Regulation of chromatin structure involves histone posttranslational modifications that can modulate intrinsic properties of the chromatin fiber to change the chromatin state. We used chemically defined nucleosome arrays to demonstrate that H2B ubiquitylation (uH2B), a modification associated with transcription, interferes with chromatin compaction and leads to an open and biochemically accessible fiber conformation. Notably, these effects were specific for ubiquitin, as compaction of chromatin modified with a similar ubiquitin-sized protein, Hub1, was only weakly affected. Applying a fluorescence-based method, we found that uH2B acts through a mechanism distinct from H4 tail acetylation, a modification known to disrupt chromatin folding. Finally, incorporation of both uH2B and acetylated H4 resulted in synergistic inhibition of higher-order chromatin structure formation, possibly a result of their distinct modes of action.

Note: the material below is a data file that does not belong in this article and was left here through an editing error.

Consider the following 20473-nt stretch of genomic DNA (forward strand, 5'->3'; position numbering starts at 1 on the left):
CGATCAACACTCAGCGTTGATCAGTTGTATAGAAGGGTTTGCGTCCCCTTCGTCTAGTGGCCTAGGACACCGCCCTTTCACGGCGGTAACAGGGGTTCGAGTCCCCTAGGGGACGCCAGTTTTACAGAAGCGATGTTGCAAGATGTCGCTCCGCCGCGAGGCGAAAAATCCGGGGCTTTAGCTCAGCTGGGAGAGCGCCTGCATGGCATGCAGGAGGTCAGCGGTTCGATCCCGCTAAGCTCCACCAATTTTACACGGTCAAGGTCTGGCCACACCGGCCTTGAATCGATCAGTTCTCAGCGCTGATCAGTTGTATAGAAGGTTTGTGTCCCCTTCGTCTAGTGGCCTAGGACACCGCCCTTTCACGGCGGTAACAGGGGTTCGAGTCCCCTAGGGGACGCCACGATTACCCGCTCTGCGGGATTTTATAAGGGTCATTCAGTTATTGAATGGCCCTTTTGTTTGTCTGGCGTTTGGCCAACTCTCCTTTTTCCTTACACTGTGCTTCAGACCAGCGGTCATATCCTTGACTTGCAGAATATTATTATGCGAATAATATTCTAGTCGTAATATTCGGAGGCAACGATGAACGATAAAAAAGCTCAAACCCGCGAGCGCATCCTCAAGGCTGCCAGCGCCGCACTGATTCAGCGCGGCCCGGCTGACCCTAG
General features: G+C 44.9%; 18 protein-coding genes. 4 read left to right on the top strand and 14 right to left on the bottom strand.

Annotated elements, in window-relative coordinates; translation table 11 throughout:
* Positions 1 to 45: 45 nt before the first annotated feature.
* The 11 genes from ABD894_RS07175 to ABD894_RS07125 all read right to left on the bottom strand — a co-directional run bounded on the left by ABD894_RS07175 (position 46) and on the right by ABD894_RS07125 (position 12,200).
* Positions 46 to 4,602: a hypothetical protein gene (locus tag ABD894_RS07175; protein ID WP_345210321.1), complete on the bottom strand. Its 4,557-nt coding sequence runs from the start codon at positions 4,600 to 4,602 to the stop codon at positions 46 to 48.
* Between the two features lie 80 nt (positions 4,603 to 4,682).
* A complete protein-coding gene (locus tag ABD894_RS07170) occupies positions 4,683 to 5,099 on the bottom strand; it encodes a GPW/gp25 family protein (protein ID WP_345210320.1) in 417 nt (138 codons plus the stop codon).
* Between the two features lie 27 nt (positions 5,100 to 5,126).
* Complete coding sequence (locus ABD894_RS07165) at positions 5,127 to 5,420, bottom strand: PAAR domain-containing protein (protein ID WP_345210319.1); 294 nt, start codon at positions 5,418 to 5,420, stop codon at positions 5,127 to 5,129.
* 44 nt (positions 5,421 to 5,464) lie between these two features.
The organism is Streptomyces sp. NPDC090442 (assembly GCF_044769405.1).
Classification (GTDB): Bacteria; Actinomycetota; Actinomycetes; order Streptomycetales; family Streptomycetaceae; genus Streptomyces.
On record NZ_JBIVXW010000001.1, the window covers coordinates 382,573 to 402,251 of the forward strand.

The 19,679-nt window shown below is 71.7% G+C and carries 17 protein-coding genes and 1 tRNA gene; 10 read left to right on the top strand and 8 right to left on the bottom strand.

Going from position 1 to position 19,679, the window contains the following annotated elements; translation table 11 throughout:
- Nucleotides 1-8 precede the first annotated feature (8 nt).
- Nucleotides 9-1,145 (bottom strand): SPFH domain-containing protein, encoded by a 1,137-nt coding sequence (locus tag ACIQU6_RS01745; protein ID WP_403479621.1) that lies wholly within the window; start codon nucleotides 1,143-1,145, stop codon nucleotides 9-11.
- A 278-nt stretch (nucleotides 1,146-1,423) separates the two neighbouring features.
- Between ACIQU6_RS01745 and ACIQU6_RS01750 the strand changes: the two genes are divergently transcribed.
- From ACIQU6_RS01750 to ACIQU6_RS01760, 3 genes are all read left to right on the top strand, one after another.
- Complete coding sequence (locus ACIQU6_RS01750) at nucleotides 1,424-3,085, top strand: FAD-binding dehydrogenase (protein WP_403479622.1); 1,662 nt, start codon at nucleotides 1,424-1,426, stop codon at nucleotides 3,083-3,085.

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- Supplementary Text and Figures (1.5M)
Supplementary Methods and Supplementary Figures 1–11